Sunday, March 11, 2012

Two Sides of Change

Over my first 25 years of pastoral ministry I have always been one to initiate change. Like Arby's restaurants, I believe that often "different is better." And as we would advocate change in our ministry I would always find myself frustrated at those who resisted change. Can't they see that to reach people effectively today we can't do ministry the way we always have? Any time change occurred, there was always a group that was "less then excited." To be honest, I never could really understand that group.

But last week I found myself in that group. My son, who is a student at Liberty University, sent me a video of the demolition of a building on campus called "The Schilling Center." They are tearing down this building to make room for a new state of the art library. As I watched the video I found a "resistance" rising up within me.

25 years ago I graduated from Liberty University after spending 4 wonderful years on that campus. And during those 4 years, the Schilling Center was the main hub of campus activity. Watching the video, all kinds of memories raced through my mind that took place inside that wonderful building.

I remembered listening to Dr Falwell preach in chapel week in and week out!

I remembered sitting through Evangelism class with Dr C Sumner Wemp and Old Testament Survey class with Dr Ed Hindson!

I remembered attending Sunday Night Church services with Dr Ed Dobson preaching through the Beatitudes using his dog, Rosie, as an illustration each week!

I remembered yelling, screaming and throwing rolls of toilet paper on the floor at all of the exciting basketball games, especially against our rivals back then, Longwood College and Mt St Mary!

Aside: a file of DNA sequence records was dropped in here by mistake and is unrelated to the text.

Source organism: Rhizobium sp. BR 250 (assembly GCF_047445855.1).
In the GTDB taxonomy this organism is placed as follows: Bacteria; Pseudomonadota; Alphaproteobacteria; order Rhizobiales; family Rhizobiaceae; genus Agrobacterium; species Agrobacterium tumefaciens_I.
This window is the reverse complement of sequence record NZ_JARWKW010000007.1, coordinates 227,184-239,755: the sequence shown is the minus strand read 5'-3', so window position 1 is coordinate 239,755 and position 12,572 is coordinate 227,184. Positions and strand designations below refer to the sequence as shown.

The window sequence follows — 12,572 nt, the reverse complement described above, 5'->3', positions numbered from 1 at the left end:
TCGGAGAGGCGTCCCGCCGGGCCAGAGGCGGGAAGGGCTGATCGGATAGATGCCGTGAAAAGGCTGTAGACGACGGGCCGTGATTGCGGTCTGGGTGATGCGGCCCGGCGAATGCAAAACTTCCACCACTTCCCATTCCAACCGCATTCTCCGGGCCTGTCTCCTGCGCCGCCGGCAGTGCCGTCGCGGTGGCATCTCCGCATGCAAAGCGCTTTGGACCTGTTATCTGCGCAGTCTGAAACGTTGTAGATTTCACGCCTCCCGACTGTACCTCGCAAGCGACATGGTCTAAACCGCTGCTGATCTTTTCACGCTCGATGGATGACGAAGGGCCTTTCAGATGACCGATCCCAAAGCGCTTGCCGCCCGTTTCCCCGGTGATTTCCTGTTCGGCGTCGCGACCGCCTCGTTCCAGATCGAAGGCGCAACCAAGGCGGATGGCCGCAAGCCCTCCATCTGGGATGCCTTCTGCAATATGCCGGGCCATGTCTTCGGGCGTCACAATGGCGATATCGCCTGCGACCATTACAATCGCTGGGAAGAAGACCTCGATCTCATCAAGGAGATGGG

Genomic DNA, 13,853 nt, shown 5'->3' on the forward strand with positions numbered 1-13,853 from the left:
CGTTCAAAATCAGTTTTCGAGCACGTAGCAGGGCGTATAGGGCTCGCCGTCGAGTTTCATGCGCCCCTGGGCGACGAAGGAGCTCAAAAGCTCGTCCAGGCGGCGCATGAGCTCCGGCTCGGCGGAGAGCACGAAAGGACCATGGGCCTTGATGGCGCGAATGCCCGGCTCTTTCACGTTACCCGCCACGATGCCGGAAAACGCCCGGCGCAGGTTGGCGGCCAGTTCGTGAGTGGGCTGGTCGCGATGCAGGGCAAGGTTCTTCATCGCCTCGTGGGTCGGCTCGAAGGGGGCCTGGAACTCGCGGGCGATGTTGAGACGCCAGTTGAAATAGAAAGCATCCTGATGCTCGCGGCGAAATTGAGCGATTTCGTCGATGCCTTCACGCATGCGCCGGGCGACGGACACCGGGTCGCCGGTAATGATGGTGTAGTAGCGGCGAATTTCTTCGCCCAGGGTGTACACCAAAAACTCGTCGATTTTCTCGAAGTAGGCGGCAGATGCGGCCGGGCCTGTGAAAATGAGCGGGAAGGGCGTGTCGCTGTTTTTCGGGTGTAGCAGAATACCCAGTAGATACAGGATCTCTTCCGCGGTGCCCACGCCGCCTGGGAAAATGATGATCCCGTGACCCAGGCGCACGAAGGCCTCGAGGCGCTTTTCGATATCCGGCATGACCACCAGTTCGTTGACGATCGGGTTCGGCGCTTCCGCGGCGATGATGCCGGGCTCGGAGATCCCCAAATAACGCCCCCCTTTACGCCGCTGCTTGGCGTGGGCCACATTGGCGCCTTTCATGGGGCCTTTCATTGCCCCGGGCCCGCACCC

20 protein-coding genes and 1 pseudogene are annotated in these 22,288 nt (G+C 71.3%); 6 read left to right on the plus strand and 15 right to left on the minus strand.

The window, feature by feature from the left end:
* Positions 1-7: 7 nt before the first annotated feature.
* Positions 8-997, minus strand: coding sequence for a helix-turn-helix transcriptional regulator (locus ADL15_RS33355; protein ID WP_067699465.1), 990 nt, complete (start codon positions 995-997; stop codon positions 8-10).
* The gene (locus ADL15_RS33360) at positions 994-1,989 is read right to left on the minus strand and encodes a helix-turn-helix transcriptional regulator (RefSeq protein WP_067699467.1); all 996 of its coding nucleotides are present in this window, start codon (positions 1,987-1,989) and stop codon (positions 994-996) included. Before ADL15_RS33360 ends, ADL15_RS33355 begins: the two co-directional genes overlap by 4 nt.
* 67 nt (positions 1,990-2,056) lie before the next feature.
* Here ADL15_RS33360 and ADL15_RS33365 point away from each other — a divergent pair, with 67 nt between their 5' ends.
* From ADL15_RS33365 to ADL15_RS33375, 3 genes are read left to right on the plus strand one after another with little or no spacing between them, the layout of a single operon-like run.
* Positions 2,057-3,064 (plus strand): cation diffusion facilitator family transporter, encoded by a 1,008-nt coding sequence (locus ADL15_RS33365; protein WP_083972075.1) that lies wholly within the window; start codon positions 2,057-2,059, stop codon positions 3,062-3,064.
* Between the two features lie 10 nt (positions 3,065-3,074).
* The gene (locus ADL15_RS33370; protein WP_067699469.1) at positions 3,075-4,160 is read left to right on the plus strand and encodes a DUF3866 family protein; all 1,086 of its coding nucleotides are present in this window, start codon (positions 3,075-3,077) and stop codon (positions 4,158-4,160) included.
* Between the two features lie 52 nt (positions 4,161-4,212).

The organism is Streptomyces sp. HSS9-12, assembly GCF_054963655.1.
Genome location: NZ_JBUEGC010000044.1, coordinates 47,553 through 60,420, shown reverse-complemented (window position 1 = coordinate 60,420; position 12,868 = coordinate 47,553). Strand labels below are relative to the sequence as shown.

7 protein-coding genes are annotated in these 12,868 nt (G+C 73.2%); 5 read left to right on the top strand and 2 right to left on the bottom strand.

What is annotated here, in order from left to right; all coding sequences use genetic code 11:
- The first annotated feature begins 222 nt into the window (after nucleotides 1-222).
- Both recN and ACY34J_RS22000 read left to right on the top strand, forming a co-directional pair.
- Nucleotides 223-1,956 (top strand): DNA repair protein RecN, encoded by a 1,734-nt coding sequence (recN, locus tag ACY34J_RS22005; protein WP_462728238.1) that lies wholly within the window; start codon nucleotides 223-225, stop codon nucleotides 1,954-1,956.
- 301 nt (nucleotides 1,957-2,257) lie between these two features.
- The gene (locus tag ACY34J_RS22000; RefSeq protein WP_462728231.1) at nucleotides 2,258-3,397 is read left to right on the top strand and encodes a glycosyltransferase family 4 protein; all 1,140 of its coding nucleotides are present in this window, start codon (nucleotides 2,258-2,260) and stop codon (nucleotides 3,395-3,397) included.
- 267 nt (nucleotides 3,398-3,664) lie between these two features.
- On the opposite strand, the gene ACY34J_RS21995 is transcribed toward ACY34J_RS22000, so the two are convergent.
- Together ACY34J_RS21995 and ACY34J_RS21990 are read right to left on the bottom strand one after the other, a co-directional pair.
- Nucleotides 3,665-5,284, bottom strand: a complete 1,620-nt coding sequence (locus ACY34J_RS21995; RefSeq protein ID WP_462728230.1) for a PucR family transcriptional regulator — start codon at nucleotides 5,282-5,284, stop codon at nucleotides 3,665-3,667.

I remembered being in the assembly one Tuesday evening when Senator Ted Kennedy addressed the student body!

I remembered as a Resident Assistant having to go forward to counsel one night during Spiritual Emphasis Week and getting my foot caught in my girlfriend's (now my wife's) handbag resulting in my unknowingly dragging it all the way up the aisle!

I remembered getting selected as Preacher of the Year my Senior Year and getting to preach in chapel in front of all the students, faculty and staff with Dr Falwell sitting on stage behind me!

I remembered walking across the stage and shaking Dr Falwell's hand and getting my diploma and then being immediately greeted with open arms by my Grandpa Distler who was a preacher for over 50 years before going home to be with the Lord!

As these and many more memories raced through my mind I wanted to yell out, "Don't do it!" Suddenly I was on the other side of change. Suddenly I was part of those who resisted.

But then I took time to look at the architect's drawings of what this new Jerry Falwell Memorial Library was going to look like - it really will be amazing (the third picture above)!! I took time to read comments from students on campus today who are very excited about the change that is coming - they really do need a bigger and better library! I took the time to realize that, though the Schilling Center was very special to me 25 years ago, today it is not the hub of student activity like it was when I was on campus. I had to admit that this change for Liberty is a very good change!

I will miss seeing the Shilling Center when I go down to Liberty for my daughter's graduation from Liberty this May but I understand why the change is happening. I understand that Liberty is a much different place today and college life is a much different life then when I was a student a quarter century ago. I have reminded myself what I have been reminding those resistant to change in my churches for the past 25 years - that often, change really us better.

Yes, I will miss seeing the Shilling Center the next time I return to Liberty but I am now really looking forward to soon being able to walk through the new Jerry Falwell Memorial Library. Who knows, maybe I'll even put my foot through wife's purse and drag it around behind me as I take my first walk through the building...just for old time's sake!

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